The prosecution team was convinced it had the evidence to convict for first-degree murder, but the jury didn’t agree. And so Anthony Hargett faces 10 years in prison and a voluntary manslaughter conviction instead of life in prison for the death of Walter Godette in 2015.
There was no question as to whether Hargett, 44, of New Bern, killed the 29-year-old Godette in a Havelock hotel parking lot on March 24, 2015, during a brief, bloody gunfight. Not only did surveillance video show him walking up to Godette, who was suffering gunshot wounds police believed were fired by Hargett’s cousin, Tornez Hargett, and shooting him in the base of the skull; Hargett himself stated under oath that he had done the act.
Prosecutors had argued that Hargett, who they portrayed as a drug dealer, had spent a week hunting for Godette, who had robbed him. Catching him at the Havelock Inn on East Main Street in the early morning hours, Hargett walked to an incapacitated Godette, passing Godette’s lost firearm, before pointing his gun and pulling the trigger, prosecutors said.
But his attorney, Paul Castle, argued that Hargett was defending himself and feared that if he did not kill Godette, that Godette would later track him down and kill him.
While killing a person in fear of what they may do in the future does not meet North Carolina’s definition for self-defense, the argument, possibly along with that Godette fired first in the fray and wounded Hargett in the arm, was enough to convince the jury to find him guilty of the lesser charge.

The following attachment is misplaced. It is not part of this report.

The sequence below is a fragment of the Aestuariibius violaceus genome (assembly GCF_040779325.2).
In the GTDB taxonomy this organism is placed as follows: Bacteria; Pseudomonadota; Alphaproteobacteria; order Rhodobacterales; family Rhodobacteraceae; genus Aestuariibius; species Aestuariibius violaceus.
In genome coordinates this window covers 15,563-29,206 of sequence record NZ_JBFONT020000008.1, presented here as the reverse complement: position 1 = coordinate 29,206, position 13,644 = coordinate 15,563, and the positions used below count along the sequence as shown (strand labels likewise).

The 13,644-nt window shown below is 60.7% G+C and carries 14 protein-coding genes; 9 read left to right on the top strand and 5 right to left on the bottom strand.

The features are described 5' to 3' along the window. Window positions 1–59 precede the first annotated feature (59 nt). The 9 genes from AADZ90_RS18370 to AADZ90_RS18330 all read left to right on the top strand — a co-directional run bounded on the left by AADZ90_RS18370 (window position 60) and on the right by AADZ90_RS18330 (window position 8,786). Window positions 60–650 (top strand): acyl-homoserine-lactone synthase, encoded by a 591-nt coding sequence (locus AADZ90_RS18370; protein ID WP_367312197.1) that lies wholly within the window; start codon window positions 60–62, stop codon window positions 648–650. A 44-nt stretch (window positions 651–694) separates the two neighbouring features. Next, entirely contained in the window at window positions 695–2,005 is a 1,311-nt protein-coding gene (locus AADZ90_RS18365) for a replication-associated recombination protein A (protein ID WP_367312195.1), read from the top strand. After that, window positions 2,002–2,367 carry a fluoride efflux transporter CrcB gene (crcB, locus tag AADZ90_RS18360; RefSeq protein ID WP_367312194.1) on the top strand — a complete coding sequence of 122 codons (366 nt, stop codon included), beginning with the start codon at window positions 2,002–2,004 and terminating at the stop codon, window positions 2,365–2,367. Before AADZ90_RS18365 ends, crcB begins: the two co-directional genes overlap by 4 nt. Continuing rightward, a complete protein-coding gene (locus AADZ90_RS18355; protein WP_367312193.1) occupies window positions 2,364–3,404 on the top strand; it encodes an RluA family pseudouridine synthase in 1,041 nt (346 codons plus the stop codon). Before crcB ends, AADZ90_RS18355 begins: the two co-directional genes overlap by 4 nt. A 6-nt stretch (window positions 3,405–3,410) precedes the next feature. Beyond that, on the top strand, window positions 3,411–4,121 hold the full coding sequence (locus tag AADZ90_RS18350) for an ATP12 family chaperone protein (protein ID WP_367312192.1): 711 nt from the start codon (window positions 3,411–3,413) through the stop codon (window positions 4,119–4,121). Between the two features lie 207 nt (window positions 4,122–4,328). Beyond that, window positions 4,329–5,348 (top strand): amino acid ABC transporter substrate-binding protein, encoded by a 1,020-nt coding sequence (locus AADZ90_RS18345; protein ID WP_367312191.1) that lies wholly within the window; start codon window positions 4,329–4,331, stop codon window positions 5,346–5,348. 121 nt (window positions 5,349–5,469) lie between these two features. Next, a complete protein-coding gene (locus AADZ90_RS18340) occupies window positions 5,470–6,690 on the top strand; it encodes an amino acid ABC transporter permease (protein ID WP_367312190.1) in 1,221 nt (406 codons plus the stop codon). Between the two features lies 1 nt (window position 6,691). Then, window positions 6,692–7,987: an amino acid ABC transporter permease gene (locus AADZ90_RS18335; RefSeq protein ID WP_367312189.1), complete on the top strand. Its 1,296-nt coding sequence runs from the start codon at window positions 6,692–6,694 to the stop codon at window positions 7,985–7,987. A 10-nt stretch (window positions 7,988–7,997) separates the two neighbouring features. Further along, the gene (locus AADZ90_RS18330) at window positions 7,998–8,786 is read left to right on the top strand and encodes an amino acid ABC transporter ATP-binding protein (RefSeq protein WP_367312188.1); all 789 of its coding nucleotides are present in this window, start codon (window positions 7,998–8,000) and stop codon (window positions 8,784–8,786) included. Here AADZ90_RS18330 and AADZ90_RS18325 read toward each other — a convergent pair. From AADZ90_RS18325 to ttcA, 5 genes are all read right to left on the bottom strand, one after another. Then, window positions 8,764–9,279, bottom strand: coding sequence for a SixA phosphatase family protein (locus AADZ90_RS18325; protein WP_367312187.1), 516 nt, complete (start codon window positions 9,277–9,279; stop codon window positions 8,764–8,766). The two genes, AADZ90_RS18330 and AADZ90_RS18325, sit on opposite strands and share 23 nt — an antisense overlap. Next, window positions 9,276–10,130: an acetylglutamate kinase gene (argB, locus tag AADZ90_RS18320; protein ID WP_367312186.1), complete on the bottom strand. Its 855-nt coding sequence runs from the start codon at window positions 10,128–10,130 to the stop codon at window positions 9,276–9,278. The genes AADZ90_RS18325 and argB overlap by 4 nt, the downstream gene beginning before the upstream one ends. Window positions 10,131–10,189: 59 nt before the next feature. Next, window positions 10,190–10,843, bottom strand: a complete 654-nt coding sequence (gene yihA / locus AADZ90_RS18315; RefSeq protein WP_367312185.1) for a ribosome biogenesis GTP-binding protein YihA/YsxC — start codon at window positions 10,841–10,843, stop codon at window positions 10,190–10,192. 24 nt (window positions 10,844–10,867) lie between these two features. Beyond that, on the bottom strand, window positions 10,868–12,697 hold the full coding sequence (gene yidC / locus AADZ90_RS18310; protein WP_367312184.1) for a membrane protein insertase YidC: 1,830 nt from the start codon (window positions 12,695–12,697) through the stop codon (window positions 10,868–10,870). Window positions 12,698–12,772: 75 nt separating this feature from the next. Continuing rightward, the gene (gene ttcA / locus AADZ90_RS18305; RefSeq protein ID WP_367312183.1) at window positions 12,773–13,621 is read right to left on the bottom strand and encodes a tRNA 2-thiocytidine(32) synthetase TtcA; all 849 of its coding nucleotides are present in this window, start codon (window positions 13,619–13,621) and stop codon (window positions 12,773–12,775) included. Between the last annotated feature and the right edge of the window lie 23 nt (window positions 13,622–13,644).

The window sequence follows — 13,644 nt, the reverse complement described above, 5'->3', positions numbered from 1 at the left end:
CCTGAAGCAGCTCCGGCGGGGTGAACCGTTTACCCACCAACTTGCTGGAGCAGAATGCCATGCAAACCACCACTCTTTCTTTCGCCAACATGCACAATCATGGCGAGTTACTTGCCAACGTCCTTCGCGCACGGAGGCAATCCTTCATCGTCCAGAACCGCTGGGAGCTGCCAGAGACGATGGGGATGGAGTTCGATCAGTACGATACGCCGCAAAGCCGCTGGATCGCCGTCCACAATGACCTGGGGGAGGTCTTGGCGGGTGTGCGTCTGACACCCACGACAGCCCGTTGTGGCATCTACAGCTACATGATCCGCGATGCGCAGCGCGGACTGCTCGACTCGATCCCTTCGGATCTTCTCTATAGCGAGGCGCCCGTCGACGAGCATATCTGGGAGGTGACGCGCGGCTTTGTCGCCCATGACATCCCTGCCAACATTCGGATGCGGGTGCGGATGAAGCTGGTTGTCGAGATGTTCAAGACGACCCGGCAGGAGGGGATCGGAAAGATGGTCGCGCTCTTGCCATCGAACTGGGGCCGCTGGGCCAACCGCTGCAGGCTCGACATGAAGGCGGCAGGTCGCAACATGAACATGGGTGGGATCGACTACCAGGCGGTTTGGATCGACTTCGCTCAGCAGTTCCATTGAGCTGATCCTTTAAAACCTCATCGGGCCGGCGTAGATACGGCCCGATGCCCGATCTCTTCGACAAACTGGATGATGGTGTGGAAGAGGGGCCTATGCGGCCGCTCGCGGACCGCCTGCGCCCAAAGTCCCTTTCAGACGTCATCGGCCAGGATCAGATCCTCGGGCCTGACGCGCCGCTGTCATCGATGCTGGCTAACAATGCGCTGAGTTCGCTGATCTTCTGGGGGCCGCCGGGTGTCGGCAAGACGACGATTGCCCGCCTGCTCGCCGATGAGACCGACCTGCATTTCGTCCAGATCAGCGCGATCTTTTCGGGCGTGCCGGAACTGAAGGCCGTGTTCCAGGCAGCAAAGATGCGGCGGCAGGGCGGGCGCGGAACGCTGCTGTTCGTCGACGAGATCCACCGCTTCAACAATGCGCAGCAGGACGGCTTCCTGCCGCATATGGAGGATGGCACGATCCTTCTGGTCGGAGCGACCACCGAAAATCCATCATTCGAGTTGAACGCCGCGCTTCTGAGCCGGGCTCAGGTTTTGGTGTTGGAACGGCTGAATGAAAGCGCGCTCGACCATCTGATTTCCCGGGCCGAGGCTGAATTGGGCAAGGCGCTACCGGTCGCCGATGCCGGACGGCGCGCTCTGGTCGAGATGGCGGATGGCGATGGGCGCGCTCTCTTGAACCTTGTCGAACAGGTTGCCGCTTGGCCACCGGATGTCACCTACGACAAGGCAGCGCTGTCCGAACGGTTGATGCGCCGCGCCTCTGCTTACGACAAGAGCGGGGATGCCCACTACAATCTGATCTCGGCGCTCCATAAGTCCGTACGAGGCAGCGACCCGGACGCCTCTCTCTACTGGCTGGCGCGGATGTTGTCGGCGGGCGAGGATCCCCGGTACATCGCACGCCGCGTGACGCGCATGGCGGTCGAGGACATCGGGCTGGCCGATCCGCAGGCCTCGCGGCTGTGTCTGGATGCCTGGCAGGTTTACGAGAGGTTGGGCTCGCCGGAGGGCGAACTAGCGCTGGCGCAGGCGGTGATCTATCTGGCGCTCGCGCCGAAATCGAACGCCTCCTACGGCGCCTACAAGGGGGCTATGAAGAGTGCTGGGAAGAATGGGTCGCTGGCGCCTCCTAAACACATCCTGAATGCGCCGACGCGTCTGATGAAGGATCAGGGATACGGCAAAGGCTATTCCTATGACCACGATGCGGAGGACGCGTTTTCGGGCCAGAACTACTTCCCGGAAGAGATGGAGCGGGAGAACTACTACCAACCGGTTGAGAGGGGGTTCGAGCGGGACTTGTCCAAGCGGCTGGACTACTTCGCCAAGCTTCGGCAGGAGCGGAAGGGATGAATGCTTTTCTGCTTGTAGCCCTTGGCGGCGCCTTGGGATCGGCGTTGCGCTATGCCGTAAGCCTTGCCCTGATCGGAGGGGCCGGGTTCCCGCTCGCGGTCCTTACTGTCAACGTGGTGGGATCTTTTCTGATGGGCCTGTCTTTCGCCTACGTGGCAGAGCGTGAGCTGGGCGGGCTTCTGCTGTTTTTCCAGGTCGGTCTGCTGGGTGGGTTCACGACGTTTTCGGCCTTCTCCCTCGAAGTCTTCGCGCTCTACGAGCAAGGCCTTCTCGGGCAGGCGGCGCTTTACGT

Following closing arguments on Friday, the jury deliberated for four hours before being dismissed for the weekend. The verdict was returned after an hour and a half of deliberation on Monday.
After the verdict, Hargett was sentenced to 10 years in prison, the maximum sentence permitted for the voluntary manslaughter conviction. Had he been convicted of first-degree murder, he could have spent the rest of his life in prison.
“We feel there was sufficient evidence to find him guilty of murder, however the jury felt he was guilty of voluntary manslaughter, and we respect that,” District Attorney Scott Thomas said.
Assistant district attorneys Robert McAfee and Karen Hobbs prosecuted the case.
“My two assistant DAs, along with the Havelock police, did an excellent job in prosecuting the case,” Thomas said.
Castle said that he felt “grateful” for the opportunity to represent Hargett.
“It’s not my place to comment on the outcome (of the trial),” he said, “but I’m grateful for the jury’s service and I’m respectful of their decision.”
Hargett’s cousin, Tornez Hargett, 36, is still awaiting trial.
Contact Bill Hand at firstname.lastname@example.org, 252-635-5677, and follow him @BillHandNBSJ.